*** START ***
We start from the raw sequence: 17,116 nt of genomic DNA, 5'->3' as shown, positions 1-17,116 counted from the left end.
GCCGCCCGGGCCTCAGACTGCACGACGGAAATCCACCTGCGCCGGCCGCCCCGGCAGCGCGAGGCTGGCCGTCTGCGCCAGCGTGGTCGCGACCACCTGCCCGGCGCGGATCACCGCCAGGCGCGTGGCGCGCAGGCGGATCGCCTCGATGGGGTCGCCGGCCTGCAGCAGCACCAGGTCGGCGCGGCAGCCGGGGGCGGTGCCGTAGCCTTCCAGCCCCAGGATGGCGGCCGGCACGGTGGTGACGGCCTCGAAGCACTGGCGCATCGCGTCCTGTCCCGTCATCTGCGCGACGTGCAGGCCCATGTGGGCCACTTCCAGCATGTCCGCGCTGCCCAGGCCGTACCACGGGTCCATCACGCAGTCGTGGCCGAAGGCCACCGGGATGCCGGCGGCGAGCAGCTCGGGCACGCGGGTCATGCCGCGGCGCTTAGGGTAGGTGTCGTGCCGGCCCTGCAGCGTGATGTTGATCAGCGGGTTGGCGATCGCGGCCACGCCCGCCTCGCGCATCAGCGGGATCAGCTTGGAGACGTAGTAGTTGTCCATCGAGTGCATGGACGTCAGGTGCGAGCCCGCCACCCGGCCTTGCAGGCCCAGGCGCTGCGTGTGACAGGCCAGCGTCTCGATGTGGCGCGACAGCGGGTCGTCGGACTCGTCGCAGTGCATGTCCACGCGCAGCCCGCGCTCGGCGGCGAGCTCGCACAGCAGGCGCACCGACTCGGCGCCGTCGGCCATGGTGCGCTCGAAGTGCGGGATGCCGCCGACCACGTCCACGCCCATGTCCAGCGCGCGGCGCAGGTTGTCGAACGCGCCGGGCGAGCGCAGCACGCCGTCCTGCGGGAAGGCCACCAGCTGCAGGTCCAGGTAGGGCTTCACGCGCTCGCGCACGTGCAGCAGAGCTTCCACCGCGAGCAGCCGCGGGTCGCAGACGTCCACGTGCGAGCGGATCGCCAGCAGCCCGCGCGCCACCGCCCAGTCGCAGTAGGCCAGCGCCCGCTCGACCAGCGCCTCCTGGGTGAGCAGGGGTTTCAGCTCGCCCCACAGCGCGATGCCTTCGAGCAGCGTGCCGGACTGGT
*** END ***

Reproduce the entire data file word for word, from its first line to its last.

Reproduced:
We start from the raw sequence: 17,116 nt of genomic DNA, 5'->3' as shown, positions 1-17,116 counted from the left end.
GCCGCCCGGGCCTCAGACTGCACGACGGAAATCCACCTGCGCCGGCCGCCCCGGCAGCGCGAGGCTGGCCGTCTGCGCCAGCGTGGTCGCGACCACCTGCCCGGCGCGGATCACCGCCAGGCGCGTGGCGCGCAGGCGGATCGCCTCGATGGGGTCGCCGGCCTGCAGCAGCACCAGGTCGGCGCGGCAGCCGGGGGCGGTGCCGTAGCCTTCCAGCCCCAGGATGGCGGCCGGCACGGTGGTGACGGCCTCGAAGCACTGGCGCATCGCGTCCTGTCCCGTCATCTGCGCGACGTGCAGGCCCATGTGGGCCACTTCCAGCATGTCCGCGCTGCCCAGGCCGTACCACGGGTCCATCACGCAGTCGTGGCCGAAGGCCACCGGGATGCCGGCGGCGAGCAGCTCGGGCACGCGGGTCATGCCGCGGCGCTTAGGGTAGGTGTCGTGCCGGCCCTGCAGCGTGATGTTGATCAGCGGGTTGGCGATCGCGGCCACGCCCGCCTCGCGCATCAGCGGGATCAGCTTGGAGACGTAGTAGTTGTCCATCGAGTGCATGGACGTCAGGTGCGAGCCCGCCACCCGGCCTTGCAGGCCCAGGCGCTGCGTGTGACAGGCCAGCGTCTCGATGTGGCGCGACAGCGGGTCGTCGGACTCGTCGCAGTGCATGTCCACGCGCAGCCCGCGCTCGGCGGCGAGCTCGCACAGCAGGCGCACCGACTCGGCGCCGTCGGCCATGGTGCGCTCGAAGTGCGGGATGCCGCCGACCACGTCCACGCCCATGTCCAGCGCGCGGCGCAGGTTGTCGAACGCGCCGGGCGAGCGCAGCACGCCGTCCTGCGGGAAGGCCACCAGCTGCAGGTCCAGGTAGGGCTTCACGCGCTCGCGCACGTGCAGCAGAGCTTCCACCGCGAGCAGCCGCGGGTCGCAGACGTCCACGTGCGAGCGGATCGCCAGCAGCCCGCGCGCCACCGCCCAGTCGCAGTAGGCCAGCGCCCGCTCGACCAGCGCCTCCTGGGTGAGCAGGGGTTTCAGCTCGCCCCACAGCGCGATGCCTTCGAGCAGCGTGCCGGACTGGT